Cannabidivarin is a chemical in the cannabis plant. It is similar in structure to cannabidiol (CBD). Like CBD, cannabidivarin does not affect thinking.

There is interest in using cannabidivarin for seizure disorder, nausea, long-term swelling (inflammation) in the digestive tract, and other conditions, but there is no good scientific evidence to support these uses.

How does it work ?

Cannabidivarin seems to make certain nerve cells less active. These nerve cells are involved in swelling (inflammation), seizures, pain, and other conditions. By making these cells less active, cannabidivarin might improve these conditions.

Uses & Effectiveness ?

Possibly Ineffective for

  • Seizure disorder (epilepsy). Taking cannabidivarin for 2 weeks doesn't appear to reduce seizures in people with poorly controlled seizure disorder.

Insufficient Evidence for

More evidence is needed to rate the effectiveness of cannabidivarin for these uses.

Side Effects

When taken by mouth: There isn't enough reliable information to know if cannabidivarin is safe. It might cause side effects such as diarrhea, dizziness, and nausea.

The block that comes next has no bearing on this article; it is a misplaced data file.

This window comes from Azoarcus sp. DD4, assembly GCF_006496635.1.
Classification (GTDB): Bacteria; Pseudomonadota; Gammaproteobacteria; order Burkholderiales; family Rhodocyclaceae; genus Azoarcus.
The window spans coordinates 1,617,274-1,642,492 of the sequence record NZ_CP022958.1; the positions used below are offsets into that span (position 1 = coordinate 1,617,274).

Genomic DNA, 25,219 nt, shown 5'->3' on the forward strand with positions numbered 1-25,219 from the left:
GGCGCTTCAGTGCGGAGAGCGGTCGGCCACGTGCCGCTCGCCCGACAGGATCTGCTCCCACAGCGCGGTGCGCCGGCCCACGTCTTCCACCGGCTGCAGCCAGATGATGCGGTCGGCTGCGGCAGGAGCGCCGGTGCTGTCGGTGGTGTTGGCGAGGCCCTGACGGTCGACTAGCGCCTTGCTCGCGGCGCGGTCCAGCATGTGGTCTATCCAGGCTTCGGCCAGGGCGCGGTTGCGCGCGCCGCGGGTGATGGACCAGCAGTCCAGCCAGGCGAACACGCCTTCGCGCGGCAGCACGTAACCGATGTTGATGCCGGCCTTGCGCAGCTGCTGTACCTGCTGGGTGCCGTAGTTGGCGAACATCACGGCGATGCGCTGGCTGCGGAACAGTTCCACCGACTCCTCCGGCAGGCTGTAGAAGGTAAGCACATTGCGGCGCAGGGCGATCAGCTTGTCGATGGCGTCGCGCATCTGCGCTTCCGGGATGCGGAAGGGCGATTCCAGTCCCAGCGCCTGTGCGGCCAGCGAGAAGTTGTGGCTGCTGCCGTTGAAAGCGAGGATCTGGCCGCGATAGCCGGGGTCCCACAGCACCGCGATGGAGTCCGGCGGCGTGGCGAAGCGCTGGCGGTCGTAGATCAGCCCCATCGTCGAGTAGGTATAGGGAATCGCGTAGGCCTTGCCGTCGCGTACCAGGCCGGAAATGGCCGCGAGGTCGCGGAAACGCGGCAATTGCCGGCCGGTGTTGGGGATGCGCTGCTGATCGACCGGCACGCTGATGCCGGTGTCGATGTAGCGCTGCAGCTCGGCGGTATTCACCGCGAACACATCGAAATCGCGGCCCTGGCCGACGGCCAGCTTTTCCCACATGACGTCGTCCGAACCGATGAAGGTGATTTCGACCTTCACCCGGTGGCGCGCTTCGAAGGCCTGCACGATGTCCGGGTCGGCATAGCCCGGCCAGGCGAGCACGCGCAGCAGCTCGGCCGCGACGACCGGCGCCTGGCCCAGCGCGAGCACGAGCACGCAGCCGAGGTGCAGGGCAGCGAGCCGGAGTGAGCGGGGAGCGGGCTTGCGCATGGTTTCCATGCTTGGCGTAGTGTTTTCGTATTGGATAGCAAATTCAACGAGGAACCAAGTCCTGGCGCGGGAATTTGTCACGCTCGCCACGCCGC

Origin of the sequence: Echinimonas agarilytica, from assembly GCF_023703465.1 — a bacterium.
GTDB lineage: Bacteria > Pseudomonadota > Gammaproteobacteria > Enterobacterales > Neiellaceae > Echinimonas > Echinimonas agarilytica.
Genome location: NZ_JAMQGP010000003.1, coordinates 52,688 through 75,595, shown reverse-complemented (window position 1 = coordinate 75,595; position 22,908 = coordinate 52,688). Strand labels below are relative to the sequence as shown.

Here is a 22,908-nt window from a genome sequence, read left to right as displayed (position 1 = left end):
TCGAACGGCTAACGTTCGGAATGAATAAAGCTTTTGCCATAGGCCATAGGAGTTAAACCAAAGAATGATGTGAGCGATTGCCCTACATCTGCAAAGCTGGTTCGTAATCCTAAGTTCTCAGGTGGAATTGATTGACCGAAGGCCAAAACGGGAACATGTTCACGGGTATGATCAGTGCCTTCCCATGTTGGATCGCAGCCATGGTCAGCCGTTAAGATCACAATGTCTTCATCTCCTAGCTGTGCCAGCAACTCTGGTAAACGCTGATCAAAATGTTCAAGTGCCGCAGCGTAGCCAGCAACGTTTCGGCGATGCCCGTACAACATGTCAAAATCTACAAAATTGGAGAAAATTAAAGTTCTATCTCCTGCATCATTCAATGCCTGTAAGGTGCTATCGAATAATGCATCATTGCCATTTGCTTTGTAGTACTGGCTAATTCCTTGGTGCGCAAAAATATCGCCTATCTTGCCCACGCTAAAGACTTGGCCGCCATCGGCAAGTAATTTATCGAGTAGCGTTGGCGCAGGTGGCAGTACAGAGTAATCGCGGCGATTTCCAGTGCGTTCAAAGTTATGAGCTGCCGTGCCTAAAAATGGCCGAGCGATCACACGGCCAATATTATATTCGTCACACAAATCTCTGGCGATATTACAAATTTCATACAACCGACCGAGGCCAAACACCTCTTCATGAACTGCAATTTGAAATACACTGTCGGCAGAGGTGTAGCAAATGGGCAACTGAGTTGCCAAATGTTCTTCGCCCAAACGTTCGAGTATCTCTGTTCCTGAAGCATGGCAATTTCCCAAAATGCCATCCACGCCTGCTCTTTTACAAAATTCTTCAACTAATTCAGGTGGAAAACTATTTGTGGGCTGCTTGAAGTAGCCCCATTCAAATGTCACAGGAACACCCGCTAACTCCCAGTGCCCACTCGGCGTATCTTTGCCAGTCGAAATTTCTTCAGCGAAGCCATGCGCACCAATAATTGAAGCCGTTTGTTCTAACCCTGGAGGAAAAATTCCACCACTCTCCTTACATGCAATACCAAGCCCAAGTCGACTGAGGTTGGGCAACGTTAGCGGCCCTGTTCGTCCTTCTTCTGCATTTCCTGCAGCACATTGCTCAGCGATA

Special Precautions and Warnings

Pregnancy and breast-feeding: There isn't enough reliable information to know if cannabidivarin is safe to use when pregnant or breast-feeding. Stay on the safe side and avoid use

Interactions ?

We currently have no information for CANNABIDIVARIN (CBDV) Interactions.


The appropriate dose of cannabidivarin depends on several factors such as the user's age, health, and several other conditions. At this time there is not enough scientific information to determine an appropriate range of doses for cannabidivarin. Keep in mind that natural products are not always necessarily safe and dosages can be important. Be sure to follow relevant directions on product labels and consult your pharmacist or physician or other healthcare professional before using.
View References

CONDITIONS OF USE AND IMPORTANT INFORMATION: This information is meant to supplement, not replace advice from your doctor or healthcare provider and is not meant to cover all possible uses, precautions, interactions or adverse effects. This information may not fit your specific health circumstances. Never delay or disregard seeking professional medical advice from your doctor or other qualified health care provider because of something you have read on WebMD. You should always speak with your doctor or health care professional before you start, stop, or change any prescribed part of your health care plan or treatment and to determine what course of therapy is right for you.

This copyrighted material is provided by Natural Medicines Comprehensive Database Consumer Version. Information from this source is evidence-based and objective, and without commercial influence. For professional medical information on natural medicines, see Natural Medicines Comprehensive Database Professional Version. © Therapeutic Research Faculty 2018.